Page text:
Should conservation land be opened to mining?
Revelations that more conservation land will be mined, whatever the outcome of public consultation, have drawn vehement opposition from environmental groups, who say conservation land is about to be destroyed.
The Government is planning to consult the public over opening up more land for mining, but Prime Minister John Key signalled to Parliament yesterday that there would be significant changes to which areas are protected.
Schedule 4 of the Crown Minerals Act protects about a third of the conservation estate from mining because of its conservation value. That equates to 13 per cent of New Zealand's land mass.
It is expected that the Government will seek consultation this month on removing land in Coromandel and the Mt Aspiring, Kahurangi, Fiordland and Paparoa national parks from Schedule 4.
Green Party co-leader Russel Norman said it appeared Mr Key had already decided the outcome of the public consultation process, before the public had been given an opportunity to see what was being considered.
"Clearly he is proposing an unlawful process."
The result would be that some of the most important ecological land would be destroyed, causing irreparable damage to New Zealand's green image and tourism industry.
In his speech, Mr Key said a conservation fund would be established through royalties from mining revenue, but Dr Norman pointed out that the plan was illogical. "We have to destroy the environment in order to protect it."
Forest and Bird Advocacy manager Kevin Hackwell said the conservation fund was "public relations fluff". Any mining company should already be doing everything it could to repair any damage it did to land.
Although Mr Key had previously said modern "surgical" mining techniques meant that mining operations no longer had to have a major environmental impact, Mr Hackwell rejected this.
"It's a chainsaw massacre. The days of making a small hole are long gone. Mining is about huge, huge holes in the ground."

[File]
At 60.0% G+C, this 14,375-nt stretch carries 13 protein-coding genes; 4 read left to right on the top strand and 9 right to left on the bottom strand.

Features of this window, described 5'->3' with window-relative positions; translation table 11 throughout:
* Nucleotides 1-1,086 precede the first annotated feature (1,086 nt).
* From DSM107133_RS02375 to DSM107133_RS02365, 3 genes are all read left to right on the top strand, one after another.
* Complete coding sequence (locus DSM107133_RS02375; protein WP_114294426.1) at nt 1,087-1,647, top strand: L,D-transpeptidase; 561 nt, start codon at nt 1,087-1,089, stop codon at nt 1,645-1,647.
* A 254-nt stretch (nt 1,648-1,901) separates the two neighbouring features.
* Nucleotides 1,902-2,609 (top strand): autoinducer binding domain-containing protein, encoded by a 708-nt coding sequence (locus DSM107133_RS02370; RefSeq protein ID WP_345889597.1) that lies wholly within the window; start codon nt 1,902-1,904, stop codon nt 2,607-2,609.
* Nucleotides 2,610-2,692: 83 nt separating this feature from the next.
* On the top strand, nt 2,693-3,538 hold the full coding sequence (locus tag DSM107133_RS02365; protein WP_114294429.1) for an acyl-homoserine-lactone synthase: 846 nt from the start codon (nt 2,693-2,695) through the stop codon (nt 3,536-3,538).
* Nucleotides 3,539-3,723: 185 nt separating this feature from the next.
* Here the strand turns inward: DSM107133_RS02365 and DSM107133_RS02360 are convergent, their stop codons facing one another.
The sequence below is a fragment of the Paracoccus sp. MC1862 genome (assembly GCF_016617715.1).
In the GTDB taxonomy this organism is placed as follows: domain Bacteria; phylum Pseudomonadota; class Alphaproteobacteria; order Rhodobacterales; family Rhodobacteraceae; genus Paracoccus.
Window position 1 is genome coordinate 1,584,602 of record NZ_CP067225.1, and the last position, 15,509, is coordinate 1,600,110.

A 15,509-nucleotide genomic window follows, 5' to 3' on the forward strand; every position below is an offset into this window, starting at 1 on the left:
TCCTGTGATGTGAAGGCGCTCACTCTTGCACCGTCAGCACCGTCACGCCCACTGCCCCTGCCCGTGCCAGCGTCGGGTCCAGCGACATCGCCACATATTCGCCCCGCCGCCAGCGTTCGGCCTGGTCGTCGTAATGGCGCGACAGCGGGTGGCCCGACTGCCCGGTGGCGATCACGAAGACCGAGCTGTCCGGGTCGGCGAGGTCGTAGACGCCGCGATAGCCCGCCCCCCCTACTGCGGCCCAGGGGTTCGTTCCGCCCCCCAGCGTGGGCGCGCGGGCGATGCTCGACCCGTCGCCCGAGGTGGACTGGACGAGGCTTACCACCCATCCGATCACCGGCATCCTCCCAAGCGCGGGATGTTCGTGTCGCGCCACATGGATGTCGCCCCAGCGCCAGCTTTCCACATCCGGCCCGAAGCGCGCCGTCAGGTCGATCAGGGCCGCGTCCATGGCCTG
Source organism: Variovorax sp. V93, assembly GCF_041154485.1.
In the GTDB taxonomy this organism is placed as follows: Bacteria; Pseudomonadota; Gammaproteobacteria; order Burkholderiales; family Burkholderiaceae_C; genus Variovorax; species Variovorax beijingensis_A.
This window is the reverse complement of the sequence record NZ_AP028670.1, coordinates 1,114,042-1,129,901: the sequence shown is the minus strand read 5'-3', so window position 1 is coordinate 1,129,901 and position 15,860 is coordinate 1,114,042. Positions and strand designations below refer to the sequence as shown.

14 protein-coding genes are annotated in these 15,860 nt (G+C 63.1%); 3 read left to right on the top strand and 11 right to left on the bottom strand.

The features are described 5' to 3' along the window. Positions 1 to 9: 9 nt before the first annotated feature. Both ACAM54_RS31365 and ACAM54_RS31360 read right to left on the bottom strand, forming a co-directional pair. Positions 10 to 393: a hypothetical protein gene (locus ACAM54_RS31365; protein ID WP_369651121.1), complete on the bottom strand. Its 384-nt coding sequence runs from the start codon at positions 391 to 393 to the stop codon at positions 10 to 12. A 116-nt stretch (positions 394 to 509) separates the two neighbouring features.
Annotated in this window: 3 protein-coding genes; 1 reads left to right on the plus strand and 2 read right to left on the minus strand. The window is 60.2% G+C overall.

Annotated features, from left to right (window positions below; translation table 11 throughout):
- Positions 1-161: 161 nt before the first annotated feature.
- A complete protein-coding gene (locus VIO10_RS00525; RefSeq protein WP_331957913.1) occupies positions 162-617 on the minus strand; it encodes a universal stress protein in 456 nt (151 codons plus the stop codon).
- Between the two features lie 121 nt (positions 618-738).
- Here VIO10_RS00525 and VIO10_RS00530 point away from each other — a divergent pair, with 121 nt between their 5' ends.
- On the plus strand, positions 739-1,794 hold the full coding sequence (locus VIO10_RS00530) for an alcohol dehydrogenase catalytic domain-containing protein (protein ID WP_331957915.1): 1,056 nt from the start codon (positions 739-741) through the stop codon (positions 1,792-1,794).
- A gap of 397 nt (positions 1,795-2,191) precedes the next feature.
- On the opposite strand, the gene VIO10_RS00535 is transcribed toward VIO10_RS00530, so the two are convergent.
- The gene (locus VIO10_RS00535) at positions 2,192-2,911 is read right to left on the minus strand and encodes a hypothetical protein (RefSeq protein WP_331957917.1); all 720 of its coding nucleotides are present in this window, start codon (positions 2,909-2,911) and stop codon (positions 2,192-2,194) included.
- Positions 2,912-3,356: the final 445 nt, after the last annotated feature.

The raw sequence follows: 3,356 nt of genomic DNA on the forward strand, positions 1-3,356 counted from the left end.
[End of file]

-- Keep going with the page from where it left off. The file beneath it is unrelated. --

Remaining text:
Land protected under Schedule 4 cannot currently be used for opencast mining, but Mr Hackwell said once this changed, conservation land would be left with massive scars where mountains and hilltops had been removed to get at coal.
North Island land at risk through changes to Schedule 4 included parts of the Coromandel Peninsula containing gold deposits and heavy metals, and the West Coast of the North Island between Raglan and New Plymouth containing ironsand.
In the South Island, copper and zinc deposits were thought to exist under Kahurangi National Park, while the West side of the Paparoa National Park contained coal.
Other areas in the West Coast had gold deposits and heavy metals.
Further south, the Waitutu forest in Fiordland was thought to contain gold and gas deposits.
Greenpeace political adviser Geoff Keey said Mr Key's announcements could generate a "civil disobedience" backlash from activists, and would adversely affect tourism.
Tourism Industry Association chief executive Tim Cossar said he was reassured by Mr Key's comments that any new mines would have to meet strict environmental tests, but was watching the issue closely.
Minerals Industry Association chief executive Doug Gordon supported the establishment of a conservation fund.
"When we're talking about mining minerals from the mineral estate which is below the conservation estate it makes sense."
He said there was "no way" the minerals industry wanted to lose the trust of New Zealanders, but it would be beneficial to be able to access more areas for exploration.
- The Dominion Post
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